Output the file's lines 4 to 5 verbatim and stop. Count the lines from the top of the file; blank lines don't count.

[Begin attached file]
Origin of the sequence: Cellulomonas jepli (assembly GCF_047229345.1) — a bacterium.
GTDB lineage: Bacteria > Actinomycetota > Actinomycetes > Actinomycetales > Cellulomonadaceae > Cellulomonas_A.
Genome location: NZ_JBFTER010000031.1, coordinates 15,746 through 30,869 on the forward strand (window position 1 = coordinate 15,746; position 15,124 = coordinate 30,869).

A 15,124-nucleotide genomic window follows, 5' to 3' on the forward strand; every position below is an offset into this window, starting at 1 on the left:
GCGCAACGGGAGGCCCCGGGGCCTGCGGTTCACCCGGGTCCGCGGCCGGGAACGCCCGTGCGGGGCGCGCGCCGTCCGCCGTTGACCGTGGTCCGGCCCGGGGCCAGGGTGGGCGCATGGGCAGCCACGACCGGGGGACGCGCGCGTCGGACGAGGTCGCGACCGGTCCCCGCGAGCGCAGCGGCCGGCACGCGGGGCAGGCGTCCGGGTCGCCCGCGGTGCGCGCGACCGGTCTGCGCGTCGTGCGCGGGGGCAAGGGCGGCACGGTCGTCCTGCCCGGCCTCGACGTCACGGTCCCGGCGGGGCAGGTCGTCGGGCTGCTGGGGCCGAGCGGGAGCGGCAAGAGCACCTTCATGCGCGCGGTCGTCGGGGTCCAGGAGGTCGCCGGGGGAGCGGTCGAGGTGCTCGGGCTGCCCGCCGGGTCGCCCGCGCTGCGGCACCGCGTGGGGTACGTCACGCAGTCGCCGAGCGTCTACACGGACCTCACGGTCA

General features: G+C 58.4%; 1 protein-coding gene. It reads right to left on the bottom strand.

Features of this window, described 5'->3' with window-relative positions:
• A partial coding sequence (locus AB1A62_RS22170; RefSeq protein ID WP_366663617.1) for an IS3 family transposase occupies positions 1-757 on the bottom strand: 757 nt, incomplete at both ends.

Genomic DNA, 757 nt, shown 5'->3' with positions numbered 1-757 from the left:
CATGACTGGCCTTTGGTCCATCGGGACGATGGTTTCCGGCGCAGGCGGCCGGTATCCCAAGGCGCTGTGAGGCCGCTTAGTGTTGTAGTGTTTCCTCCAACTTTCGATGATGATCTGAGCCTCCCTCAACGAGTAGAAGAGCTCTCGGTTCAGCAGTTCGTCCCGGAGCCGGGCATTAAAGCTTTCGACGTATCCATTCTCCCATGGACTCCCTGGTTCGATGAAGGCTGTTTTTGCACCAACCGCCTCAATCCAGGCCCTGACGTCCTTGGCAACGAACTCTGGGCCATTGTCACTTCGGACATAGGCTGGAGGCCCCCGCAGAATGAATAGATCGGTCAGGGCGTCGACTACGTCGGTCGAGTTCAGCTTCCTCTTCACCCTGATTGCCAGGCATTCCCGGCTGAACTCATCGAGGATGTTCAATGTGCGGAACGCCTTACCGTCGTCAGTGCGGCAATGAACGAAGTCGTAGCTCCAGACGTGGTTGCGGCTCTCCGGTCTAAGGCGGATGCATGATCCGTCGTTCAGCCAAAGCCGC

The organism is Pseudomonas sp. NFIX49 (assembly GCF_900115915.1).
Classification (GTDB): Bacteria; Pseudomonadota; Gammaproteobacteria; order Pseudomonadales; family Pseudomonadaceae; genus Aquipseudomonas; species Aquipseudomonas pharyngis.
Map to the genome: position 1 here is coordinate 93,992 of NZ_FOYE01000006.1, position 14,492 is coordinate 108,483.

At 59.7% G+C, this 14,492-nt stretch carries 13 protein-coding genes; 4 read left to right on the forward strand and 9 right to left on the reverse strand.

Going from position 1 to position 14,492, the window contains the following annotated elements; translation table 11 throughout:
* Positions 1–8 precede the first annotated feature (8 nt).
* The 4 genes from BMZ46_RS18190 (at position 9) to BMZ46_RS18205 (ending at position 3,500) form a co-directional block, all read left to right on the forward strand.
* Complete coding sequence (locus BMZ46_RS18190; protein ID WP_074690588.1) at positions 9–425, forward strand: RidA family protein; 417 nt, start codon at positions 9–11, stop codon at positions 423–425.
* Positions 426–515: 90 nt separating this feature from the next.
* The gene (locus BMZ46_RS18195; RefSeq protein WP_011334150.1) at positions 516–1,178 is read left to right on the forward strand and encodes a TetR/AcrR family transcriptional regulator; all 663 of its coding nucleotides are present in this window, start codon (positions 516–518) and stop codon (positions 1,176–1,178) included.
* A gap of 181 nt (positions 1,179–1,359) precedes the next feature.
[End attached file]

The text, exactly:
A 15,124-nucleotide genomic window follows, 5' to 3' on the forward strand; every position below is an offset into this window, starting at 1 on the left:
GCGCAACGGGAGGCCCCGGGGCCTGCGGTTCACCCGGGTCCGCGGCCGGGAACGCCCGTGCGGGGCGCGCGCCGTCCGCCGTTGACCGTGGTCCGGCCCGGGGCCAGGGTGGGCGCATGGGCAGCCACGACCGGGGGACGCGCGCGTCGGACGAGGTCGCGACCGGTCCCCGCGAGCGCAGCGGCCGGCACGCGGGGCAGGCGTCCGGGTCGCCCGCGGTGCGCGCGACCGGTCTGCGCGTCGTGCGCGGGGGCAAGGGCGGCACGGTCGTCCTGCCCGGCCTCGACGTCACGGTCCCGGCGGGGCAGGTCGTCGGGCTGCTGGGGCCGAGCGGGAGCGGCAAGAGCACCTTCATGCGCGCGGTCGTCGGGGTCCAGGAGGTCGCCGGGGGAGCGGTCGAGGTGCTCGGGCTGCCCGCCGGGTCGCCCGCGCTGCGGCACCGCGTGGGGTACGTCACGCAGTCGCCGAGCGTCTACACGGACCTCACGGTCA